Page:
"Infamous" in that an order for his arrest was issued in Warsaw causing him to flee to Berlin.
This is was Rheinhaltz writes:
Chapter 2, "Cut off from all of his Brothers, from his Blood," turns to the poetry of Uri Zvi Greenberg (1896-1981). Stahl argues that Greenberg uses the figure of Jesus to reflect his own biography and sense of self, including his experiences in the Austria-Hungarian army during World War I, the 1918 pogrom, immigration to Palestine 1923, and most important, the Holocaust. Greenberg's poetry reflects both alienation from and kinship with Jesus, who is both indifferent to and symbolic of the suffering of European Jewry. Greenberg's poetry incorporates Christian imagery not only verbally but also typographically, a point brilliantly illustrated in his poem "Uri Zvi in front of the Cross INRI" that is used to great effect on the cover of Stahl's book. In the poignant poem "God and his Gentiles," the Christian God descends from heaven, travels through Europe, laments the absence of his Jews, and is himself destined for slaughter due to his Jewish appearance. Whereas in other works the figure of Jesus is differentiated from his Christian interpretations, these poems suggest a bifurcation within the figure of Jesus himself, as both "Other" and "Brother." This chapter provides several illustrations of Stahl's incisive and beautifully written analyses of poetry.
And from the source:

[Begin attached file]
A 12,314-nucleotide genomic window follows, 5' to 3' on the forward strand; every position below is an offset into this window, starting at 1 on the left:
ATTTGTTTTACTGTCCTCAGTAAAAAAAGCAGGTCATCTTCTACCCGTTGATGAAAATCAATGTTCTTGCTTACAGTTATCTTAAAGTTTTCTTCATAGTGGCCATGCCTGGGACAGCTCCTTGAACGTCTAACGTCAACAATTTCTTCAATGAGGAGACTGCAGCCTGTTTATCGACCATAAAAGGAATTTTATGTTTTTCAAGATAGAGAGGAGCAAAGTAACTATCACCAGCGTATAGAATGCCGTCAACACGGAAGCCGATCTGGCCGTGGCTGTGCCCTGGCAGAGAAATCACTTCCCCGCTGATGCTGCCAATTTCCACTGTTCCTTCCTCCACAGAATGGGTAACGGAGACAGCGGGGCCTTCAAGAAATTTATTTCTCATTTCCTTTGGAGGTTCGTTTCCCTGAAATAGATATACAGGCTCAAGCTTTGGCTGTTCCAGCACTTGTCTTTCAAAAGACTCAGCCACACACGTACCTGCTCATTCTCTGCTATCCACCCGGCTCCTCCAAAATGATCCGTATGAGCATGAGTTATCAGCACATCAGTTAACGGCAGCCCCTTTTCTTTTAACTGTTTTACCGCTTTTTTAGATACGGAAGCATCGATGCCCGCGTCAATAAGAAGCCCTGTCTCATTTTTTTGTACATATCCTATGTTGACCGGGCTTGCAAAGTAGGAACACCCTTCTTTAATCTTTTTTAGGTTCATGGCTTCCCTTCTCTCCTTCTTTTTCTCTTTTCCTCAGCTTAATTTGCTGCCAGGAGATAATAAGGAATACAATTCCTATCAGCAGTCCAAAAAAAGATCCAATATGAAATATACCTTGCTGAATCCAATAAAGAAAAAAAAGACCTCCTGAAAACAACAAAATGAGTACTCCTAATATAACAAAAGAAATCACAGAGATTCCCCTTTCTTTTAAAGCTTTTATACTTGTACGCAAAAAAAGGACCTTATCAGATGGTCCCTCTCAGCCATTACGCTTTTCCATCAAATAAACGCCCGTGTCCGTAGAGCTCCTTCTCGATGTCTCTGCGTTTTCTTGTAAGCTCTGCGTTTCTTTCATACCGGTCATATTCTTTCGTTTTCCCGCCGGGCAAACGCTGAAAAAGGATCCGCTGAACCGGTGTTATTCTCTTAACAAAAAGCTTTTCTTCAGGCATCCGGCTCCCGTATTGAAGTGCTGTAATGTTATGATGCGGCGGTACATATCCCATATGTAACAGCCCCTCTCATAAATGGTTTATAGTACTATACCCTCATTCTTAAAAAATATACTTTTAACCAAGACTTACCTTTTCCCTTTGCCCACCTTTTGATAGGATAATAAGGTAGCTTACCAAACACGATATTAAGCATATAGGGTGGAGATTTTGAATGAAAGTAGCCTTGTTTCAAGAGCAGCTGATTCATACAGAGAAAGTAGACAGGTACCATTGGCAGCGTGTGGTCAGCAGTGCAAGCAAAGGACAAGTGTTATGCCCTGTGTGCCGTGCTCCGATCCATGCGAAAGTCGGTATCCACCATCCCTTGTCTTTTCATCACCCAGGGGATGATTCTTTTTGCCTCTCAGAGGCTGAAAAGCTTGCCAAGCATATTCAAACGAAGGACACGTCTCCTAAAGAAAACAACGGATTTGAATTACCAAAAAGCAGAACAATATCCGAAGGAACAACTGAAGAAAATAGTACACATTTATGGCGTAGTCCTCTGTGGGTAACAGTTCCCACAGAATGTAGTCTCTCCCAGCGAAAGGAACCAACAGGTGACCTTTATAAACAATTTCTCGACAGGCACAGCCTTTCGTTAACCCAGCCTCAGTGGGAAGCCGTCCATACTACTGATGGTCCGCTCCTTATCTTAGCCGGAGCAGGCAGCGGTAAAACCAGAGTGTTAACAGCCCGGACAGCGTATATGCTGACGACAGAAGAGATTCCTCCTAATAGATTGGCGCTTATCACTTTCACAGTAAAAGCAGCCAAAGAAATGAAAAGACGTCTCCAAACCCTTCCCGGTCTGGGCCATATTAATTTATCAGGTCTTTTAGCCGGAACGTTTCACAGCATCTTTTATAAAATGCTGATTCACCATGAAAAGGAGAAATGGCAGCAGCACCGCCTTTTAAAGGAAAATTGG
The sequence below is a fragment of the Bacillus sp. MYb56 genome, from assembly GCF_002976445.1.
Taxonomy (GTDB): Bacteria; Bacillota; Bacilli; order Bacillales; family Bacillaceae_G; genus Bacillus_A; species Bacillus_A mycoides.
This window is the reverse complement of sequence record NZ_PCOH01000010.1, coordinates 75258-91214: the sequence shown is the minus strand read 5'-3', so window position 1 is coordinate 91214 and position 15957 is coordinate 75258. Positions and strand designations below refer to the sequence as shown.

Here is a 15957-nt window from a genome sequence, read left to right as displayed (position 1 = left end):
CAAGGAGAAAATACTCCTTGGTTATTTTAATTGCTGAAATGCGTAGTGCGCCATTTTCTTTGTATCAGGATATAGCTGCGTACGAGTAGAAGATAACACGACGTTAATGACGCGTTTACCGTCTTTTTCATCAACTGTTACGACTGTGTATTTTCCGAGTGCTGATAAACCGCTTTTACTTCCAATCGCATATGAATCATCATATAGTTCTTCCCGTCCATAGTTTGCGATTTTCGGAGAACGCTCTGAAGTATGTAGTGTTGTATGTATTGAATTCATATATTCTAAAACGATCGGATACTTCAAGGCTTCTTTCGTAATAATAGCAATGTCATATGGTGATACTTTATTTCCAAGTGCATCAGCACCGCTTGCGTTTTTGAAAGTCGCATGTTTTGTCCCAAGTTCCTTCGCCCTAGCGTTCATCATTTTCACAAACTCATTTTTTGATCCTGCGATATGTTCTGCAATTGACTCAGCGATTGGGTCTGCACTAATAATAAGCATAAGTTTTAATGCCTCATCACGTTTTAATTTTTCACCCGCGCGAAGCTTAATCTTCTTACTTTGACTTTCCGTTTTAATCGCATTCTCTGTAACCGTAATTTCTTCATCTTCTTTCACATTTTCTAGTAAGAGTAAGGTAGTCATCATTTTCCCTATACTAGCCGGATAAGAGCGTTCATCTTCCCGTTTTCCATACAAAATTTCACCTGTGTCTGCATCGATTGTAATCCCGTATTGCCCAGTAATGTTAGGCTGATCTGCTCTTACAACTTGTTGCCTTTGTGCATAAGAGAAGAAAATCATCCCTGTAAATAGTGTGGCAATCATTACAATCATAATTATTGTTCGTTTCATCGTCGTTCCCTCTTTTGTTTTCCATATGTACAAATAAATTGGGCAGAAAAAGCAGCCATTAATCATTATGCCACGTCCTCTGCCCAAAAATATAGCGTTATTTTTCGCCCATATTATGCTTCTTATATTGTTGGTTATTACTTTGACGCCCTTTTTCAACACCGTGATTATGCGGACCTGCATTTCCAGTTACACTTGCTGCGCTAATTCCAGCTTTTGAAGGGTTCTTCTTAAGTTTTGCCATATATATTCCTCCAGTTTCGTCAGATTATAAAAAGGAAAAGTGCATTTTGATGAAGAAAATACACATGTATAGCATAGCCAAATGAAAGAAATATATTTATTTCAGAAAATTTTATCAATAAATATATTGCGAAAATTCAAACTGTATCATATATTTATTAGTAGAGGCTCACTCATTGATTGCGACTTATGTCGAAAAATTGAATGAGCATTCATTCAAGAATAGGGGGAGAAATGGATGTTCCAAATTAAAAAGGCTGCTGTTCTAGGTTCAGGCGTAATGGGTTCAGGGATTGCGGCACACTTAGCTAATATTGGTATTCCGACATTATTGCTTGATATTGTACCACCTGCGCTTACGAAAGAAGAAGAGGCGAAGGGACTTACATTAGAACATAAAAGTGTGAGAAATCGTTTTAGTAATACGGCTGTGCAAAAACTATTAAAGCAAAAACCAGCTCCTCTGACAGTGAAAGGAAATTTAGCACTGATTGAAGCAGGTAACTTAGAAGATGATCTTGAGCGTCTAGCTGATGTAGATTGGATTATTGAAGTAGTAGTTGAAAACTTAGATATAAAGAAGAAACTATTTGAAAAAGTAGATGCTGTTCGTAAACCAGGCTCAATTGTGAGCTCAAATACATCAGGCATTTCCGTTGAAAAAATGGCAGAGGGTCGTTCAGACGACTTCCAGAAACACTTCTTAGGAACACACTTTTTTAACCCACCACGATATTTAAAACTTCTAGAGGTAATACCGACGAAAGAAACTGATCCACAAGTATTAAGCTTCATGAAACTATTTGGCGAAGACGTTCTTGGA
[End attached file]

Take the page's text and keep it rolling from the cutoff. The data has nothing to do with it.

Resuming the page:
Uri Zvi Greenberg (1896–1981) was one of the most prominent figures in twentieth century Jewish poetry. In Greenberg's poetry perhaps more than in the work of any other modern Jewish writer, the figure of Jesus reflects his own personal, literary and ideological biography, and his sense of selfhood. Greenberg's characterization of Jesus is profoundly ambivalent. His poetry merges elements of rejection and aversion, rooted in traditional Judaism, with a depiction of Jesus as a character of great charm and mystery who rebels against the social and religious conventions of his time. The chapter is divided into three sections. The first section focuses on the different literary devices Greenberg uses to express the tension between Jesus' human aspect, linked to his Jewish character, and his godly aspect, connected to his idolatrous representation within the Christian Church. The second section demonstrates how this tension becomes an actual division between two personas: the Christian Jesus is referenced by the Slavic name “Yezus,” while the “authentic” Jewish Jesus is called “Yeshu.” The third section discusses the tensions between Greenberg's divergent representations of Jesus as Exilic Jew, Zionist pioneer, and even national Messiah.